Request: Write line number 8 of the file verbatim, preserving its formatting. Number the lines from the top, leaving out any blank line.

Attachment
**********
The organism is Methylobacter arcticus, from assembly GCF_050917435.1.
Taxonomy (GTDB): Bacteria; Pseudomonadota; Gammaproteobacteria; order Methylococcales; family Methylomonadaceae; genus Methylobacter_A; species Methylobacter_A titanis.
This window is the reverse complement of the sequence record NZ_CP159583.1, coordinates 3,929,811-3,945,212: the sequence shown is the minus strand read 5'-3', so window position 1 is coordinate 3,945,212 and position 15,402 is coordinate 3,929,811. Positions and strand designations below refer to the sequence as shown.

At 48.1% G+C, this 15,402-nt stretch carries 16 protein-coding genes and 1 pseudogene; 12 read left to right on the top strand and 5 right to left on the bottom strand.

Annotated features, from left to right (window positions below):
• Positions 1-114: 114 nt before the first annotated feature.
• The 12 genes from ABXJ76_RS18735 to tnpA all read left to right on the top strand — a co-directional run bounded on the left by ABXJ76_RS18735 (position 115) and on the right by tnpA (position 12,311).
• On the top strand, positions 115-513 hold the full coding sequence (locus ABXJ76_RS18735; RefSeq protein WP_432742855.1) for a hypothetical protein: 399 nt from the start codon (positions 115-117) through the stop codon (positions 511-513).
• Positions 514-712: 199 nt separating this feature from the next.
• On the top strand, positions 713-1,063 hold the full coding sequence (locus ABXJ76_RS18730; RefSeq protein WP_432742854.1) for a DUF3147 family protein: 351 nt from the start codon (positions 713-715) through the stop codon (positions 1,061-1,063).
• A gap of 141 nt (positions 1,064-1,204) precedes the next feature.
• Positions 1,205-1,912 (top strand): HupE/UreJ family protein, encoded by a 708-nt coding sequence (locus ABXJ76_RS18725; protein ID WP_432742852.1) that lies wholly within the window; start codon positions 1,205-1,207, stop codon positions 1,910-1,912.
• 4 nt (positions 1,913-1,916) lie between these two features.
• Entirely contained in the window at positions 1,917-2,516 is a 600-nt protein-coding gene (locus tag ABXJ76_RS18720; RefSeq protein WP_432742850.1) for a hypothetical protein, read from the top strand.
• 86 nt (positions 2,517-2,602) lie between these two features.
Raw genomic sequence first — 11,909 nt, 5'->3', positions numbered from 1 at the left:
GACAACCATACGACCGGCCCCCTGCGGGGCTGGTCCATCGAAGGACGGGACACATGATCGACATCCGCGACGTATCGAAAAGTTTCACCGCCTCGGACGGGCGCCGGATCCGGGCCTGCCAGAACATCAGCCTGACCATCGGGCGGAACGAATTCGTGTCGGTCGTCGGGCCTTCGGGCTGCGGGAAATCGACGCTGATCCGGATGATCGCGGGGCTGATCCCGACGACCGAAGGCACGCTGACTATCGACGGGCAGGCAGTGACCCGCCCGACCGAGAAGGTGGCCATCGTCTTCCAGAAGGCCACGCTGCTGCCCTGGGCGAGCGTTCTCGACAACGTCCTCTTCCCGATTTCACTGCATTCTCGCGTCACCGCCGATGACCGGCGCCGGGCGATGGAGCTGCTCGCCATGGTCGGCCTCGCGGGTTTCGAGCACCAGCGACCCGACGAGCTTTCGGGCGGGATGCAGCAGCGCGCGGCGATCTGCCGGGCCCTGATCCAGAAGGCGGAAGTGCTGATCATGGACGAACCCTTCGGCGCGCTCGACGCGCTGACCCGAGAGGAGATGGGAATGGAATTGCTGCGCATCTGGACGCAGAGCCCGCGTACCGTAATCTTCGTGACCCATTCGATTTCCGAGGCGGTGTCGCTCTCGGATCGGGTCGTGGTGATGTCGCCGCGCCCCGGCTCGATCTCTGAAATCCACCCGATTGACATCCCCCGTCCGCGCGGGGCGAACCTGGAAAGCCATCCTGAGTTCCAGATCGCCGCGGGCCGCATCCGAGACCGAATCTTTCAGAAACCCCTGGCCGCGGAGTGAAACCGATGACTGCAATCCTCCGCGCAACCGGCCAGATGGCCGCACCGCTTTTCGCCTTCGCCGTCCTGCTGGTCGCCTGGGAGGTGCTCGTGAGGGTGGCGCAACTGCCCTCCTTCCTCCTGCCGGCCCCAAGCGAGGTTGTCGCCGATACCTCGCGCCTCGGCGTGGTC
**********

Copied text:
• On the top strand, positions 115-513 hold the full coding sequence (locus ABXJ76_RS18735; RefSeq protein WP_432742855.1) for a hypothetical protein: 399 nt from the start codon (positions 115-117) through the stop codon (positions 511-513).